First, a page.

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Google to 3D-print its modular phones in 2015

Google is set to start a mass-scale manufacturing facility capable of producing billions of customised parts for the company’s modular phone. And the key to its delivery is a production line of 3D printers inking out anything from touchscreens to antennas.

Google has involved 3D Systems in Project Ara to make the 3D-printed smartphone a reality. The phone modules (called ‘shells’) will travel from printer to printer in a racetrack-like motion system, coming off the main line and onto various ‘off ramps’ to get their custom shape, colouring and finish.

The modular phone revolution is driving 3D printing to unprecedented levels of scale and speed. In  collaboration with Carnegie Mellon University and X5 Systems, 3D Systems is also creating a new generation of inks to meet the demands of full-spectrum phone printing.

Watch 'The future of customised fab-grade 3D printing' video.

The robot that learns from human workers

Robotics has been reshaping manufacturing for decades – but programming a robot without actually programming it is a true breakthrough.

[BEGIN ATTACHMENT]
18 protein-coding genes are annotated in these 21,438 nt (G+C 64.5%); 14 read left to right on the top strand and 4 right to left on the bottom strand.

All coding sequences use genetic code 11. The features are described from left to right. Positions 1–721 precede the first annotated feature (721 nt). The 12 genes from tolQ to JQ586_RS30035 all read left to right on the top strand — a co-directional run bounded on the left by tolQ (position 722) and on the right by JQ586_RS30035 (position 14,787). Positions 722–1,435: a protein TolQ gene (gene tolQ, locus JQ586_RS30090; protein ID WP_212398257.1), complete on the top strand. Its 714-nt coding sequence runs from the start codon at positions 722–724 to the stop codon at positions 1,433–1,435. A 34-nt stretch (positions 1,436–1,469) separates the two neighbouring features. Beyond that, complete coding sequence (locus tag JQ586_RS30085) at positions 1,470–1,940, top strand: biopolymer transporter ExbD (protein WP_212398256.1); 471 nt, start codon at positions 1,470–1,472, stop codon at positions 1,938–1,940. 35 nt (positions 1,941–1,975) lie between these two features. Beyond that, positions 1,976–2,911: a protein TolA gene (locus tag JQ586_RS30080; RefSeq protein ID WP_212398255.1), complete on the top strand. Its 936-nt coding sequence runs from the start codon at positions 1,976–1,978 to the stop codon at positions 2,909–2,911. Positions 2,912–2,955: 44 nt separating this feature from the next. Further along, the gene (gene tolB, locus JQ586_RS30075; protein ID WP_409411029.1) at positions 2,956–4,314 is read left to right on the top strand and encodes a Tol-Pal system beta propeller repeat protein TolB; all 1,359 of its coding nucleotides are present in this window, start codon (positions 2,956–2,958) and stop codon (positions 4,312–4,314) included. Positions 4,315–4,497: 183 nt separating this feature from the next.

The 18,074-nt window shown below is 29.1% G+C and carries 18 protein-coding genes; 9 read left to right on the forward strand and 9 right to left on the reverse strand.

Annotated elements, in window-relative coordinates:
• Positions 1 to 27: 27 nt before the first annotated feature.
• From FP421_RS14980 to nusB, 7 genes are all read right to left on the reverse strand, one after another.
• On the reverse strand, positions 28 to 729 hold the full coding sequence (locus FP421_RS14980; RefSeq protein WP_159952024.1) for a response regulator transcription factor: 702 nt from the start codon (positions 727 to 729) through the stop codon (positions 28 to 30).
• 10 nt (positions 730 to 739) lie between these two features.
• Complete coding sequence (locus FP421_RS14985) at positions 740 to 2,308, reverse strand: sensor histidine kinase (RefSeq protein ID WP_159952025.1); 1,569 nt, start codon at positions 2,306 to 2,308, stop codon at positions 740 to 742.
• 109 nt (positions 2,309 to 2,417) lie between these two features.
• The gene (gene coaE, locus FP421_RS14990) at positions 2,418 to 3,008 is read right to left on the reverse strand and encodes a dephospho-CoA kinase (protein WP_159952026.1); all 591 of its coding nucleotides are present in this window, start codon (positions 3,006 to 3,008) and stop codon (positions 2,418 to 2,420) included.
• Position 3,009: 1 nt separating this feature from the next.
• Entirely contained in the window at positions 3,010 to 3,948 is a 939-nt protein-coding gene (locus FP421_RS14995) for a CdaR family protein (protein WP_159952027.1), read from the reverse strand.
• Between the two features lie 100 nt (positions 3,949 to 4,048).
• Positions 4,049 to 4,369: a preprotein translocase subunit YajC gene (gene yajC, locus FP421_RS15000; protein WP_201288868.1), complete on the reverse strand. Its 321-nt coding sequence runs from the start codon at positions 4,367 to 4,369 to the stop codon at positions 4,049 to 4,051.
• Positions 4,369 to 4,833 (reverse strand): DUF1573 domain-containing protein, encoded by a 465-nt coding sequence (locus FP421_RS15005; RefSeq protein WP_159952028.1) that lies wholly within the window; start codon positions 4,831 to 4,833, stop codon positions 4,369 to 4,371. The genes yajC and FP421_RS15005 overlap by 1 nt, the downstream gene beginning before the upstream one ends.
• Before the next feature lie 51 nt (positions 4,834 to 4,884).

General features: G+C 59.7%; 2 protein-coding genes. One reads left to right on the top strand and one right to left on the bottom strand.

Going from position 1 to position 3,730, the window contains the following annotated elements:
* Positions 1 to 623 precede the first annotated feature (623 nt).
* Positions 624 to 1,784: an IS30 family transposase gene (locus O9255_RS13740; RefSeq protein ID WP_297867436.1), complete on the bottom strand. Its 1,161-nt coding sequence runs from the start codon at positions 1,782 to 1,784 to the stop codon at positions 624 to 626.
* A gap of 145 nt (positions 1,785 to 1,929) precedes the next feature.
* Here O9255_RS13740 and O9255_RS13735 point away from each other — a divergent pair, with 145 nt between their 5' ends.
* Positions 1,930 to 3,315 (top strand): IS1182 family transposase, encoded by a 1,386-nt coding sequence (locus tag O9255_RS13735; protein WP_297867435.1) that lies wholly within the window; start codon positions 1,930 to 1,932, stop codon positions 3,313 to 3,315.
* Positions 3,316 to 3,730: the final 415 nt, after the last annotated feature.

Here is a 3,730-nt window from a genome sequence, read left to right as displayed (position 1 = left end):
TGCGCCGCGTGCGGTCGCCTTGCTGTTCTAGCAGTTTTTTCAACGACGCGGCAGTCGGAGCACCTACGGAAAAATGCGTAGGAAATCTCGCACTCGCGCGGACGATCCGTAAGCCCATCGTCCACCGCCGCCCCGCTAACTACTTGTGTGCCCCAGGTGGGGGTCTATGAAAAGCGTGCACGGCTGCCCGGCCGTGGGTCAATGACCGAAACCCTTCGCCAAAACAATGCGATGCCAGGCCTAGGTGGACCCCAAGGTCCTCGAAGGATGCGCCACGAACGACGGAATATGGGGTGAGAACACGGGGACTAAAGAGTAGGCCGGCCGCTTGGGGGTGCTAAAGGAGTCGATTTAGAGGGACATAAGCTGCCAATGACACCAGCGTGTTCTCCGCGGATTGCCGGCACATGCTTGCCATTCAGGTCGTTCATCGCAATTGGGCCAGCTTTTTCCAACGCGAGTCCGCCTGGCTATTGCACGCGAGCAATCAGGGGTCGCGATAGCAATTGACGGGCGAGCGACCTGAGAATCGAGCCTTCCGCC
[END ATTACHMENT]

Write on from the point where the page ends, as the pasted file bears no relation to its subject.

Rethink Robotics has delivered the 2.0 version of Baxter – a robot for manufacturers that perform volumes of repetitive factory work but lack the specialist programming required for robots to carry out their tasks.

Baxter’s edge is his ability to learn from humans. His co-workers can programme the robot to do various tasks by moving his arms and selecting options from his user-friendly menu. Rethink Robotics claims that Baxter’s safety features make him widely deployable among his human counterparts. Sensors built into his arms, for instance, signal imminent collisions with external objects (like a head or torso of a human colleague) and instantly reduce the power of the robotic swing.

What’s more, Baxter has a face – his expressions showing where he’s focusing as well how well he understands tasks. And with his friendly appearance and attractive price combined, he could soon be winning over small to medium sized manufacturers worldwide.

Japan’s incredible leap in hybrid manufacturing

At this year’s RAPID Conference in Detroit, MC Machinery made headlines with its new hybrid manufacturing device. Hybrid manufacturing has so far been a ‘yet-to-be-proven’ way of combining laser sintering and high-speed milling in one machine. The LUMEX Advance 25 shines at every stage of metal-part manufacturing.

The machine’s powerful laser sinters metal powder in successive, fine layers. These ‘additive’ stages are intercepted with phases of high-precision milling on the half-finished mould – which enables the production of highly complex metal components with internal structures. Experts claim the new technology reduces mould production costs by 50 percent and leaves no manufacturing waste.

The notion of ‘customised mass production’ used to be an oxymoron – but hybrid manufacturing is set to change that.

Watch the 'Matsuura Lumex Avance 25' video.

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